It’s ok, I know you missed me, but I’m back and bigger than ever for session 2 of 2013, I’ve have new tutors to please and a far more international flavour to embrace!
McDonalds Golden Arches is the most recognisable symbol in the world. When we talk about globalisation and what this means for our planet, then McDonalds is a very good place to start. McDonalds fast food can be purchased from stores in 119 different countries, and every day this fast food giant serves around 68 million people or around 1% of the global population. That’s a lot of people ‘lovin it’.
Globalisation is affecting the world we live in, in strange and unexpected ways. Globalisation is occurring because technology allows us in the 21st century not just to connect with people across the country, but across world. Some have suggested that this is creating a global village, a harmonious town of multilingual borderless people, or perhaps it something a little harsher, something less utopian.
In Australia we come across the problem of Americanisation frequently, we watch Friends on T.V. eat McDonalds and KFC, we understand the concept of ‘college life’ and listen to American pop in our top 40. However ask an American a few simple questions about Australia, our music our movies etc. and i doubt they could tell you much.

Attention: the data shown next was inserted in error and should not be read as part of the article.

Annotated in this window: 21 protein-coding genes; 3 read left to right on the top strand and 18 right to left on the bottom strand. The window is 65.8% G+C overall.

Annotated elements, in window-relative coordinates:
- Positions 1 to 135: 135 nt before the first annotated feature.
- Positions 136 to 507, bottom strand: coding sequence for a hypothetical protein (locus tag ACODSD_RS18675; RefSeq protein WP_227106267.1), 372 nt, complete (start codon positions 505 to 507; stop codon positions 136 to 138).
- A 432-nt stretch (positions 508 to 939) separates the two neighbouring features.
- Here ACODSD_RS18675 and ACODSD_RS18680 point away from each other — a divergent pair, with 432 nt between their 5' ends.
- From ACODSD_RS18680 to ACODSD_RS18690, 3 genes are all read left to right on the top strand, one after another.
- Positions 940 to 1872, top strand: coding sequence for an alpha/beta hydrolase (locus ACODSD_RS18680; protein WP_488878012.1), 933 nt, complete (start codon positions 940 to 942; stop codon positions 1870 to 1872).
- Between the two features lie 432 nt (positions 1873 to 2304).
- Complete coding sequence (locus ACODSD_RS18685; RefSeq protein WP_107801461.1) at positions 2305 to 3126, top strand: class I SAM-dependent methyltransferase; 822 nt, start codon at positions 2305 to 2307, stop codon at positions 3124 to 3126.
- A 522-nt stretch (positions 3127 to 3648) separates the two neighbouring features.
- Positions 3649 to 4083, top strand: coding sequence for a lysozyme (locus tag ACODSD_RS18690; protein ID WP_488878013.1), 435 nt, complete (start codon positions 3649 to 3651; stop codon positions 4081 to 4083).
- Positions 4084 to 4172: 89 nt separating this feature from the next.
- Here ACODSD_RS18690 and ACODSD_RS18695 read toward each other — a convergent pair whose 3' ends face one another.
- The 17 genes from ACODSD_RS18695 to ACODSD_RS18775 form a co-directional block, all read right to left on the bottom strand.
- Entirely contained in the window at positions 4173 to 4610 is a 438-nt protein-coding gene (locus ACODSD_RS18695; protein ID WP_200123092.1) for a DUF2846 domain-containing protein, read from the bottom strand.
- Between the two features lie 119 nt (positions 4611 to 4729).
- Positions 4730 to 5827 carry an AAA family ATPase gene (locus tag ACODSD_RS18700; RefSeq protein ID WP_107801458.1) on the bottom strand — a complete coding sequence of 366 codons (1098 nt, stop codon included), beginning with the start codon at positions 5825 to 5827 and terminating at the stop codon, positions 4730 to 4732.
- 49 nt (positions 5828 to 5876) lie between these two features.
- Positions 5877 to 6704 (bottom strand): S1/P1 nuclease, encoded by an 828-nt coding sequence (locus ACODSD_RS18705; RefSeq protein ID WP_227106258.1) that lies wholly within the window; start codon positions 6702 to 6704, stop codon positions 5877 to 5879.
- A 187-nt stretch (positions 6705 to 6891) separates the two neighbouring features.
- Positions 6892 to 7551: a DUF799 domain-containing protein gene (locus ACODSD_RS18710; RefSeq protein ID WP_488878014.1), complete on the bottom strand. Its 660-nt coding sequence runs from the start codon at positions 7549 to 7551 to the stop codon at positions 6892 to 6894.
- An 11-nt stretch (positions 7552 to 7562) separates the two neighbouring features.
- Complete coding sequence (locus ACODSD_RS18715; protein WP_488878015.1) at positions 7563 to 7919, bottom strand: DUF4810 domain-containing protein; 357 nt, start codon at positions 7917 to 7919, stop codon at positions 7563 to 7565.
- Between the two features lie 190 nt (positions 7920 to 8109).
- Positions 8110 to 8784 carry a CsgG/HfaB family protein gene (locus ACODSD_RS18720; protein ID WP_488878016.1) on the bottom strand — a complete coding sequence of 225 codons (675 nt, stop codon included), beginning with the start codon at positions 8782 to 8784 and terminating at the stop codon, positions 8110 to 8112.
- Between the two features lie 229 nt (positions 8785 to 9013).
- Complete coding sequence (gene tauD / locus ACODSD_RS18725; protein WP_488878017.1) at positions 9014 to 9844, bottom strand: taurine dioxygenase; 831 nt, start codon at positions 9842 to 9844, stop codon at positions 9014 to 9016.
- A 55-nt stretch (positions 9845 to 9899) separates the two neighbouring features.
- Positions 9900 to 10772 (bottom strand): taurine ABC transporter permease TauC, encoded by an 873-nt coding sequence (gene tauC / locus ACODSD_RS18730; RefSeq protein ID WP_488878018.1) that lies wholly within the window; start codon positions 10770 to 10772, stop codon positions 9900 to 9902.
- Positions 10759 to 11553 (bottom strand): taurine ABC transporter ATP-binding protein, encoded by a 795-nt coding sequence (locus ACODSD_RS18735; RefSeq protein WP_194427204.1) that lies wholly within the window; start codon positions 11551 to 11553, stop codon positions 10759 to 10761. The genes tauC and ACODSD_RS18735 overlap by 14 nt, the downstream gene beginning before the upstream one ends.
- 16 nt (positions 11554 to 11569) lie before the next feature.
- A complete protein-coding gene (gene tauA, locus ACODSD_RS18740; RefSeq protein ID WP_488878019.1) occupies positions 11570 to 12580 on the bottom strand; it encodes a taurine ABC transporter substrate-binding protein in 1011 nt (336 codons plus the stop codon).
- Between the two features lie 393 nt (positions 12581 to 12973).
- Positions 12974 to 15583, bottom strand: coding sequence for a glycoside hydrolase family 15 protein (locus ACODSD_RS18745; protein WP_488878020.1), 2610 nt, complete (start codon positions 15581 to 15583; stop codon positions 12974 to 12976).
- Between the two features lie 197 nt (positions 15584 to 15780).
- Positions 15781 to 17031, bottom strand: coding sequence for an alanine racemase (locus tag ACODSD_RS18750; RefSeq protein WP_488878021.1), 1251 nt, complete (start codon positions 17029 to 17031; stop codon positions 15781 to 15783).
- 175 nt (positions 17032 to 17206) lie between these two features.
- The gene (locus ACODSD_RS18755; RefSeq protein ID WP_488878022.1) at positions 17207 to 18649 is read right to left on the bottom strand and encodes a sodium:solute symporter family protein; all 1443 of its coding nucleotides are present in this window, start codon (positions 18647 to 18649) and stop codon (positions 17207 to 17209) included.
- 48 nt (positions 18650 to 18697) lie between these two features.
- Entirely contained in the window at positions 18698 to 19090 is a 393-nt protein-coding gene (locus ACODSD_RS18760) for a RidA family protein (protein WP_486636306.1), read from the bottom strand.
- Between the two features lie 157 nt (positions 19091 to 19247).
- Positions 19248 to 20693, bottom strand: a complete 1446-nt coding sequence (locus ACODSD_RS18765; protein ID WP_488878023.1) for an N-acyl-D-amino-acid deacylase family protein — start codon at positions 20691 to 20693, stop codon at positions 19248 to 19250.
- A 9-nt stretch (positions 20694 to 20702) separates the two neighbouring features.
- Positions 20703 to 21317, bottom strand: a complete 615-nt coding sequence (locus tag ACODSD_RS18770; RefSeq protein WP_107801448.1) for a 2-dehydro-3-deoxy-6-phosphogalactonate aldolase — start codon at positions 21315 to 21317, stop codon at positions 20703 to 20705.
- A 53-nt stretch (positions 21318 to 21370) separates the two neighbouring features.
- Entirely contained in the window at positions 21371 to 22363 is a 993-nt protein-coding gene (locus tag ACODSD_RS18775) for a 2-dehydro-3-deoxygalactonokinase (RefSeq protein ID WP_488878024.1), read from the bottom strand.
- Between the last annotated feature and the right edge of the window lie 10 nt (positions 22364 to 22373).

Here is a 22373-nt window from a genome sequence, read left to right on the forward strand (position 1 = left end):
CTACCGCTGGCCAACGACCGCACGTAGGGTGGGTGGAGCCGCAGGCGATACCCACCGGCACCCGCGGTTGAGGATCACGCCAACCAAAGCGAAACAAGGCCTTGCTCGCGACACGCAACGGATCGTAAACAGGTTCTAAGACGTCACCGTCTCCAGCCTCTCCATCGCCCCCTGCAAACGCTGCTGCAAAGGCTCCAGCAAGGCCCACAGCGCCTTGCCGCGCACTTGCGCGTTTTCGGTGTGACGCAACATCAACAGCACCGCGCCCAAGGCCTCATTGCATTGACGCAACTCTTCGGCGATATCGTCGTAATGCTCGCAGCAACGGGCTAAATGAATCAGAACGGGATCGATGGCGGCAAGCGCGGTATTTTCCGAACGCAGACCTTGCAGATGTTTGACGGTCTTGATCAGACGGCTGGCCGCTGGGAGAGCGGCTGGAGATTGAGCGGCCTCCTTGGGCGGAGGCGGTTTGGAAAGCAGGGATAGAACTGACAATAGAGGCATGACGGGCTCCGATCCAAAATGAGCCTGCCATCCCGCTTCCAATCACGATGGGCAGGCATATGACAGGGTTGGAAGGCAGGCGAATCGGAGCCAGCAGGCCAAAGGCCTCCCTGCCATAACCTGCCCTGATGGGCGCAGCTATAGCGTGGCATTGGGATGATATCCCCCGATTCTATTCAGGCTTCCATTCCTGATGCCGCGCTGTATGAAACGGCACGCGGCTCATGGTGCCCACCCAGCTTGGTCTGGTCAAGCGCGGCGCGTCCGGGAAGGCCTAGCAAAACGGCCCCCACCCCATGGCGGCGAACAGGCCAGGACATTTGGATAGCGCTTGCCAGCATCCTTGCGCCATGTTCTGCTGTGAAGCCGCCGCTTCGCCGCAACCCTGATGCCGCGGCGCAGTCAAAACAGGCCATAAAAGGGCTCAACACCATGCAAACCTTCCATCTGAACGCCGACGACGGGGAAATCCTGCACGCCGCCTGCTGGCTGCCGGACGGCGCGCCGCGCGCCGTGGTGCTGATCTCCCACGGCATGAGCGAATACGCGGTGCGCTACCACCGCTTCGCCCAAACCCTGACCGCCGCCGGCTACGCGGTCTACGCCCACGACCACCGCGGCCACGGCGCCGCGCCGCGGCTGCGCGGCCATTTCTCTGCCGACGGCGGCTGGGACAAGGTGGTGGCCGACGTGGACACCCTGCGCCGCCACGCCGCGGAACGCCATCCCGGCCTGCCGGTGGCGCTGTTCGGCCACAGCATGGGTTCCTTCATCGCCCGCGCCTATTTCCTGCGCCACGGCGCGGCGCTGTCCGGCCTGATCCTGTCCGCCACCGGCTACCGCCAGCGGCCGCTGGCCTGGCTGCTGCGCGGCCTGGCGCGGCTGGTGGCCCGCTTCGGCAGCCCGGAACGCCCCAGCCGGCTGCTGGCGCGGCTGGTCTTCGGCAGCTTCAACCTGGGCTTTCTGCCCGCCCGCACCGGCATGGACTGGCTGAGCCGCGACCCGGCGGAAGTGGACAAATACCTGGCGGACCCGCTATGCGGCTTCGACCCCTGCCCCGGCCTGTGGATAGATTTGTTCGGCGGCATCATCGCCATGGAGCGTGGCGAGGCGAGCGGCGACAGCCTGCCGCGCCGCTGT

The effect of McDonaldisation, or of big international business making it harder and harder for smaller local businesses to survive in the local market is creating a strangely homogenised world, where each country and continent are beginning to develop a strange sameness, a cultural ambiguity if you will. McDonalds domination and the billions of marketing dollars spent promoting the brand globally is potentially creating one large homogenised and hybridised world.
The McDonalds model of tweaking there layout to fit in with the local cultural ideals of each new market shows us how easily this method can be used, we feel we are clinging on to small segments of our culture, the segments that McDonalds and other global corporations choose to accept. In India where cows are a sacred animal, McDonalds has a broad vegetarian menu, in Japan you soy sauce is a staple, but each McDonalds is basically the same as the next one. Should we be worried as the Golden Arches and Americanisation march on to take more of the worlds small business leaving behind much of our unique cultural footprints in the past?
I’ll leave you with this popular McDonalds ad from 2010 as you think over the McDomination.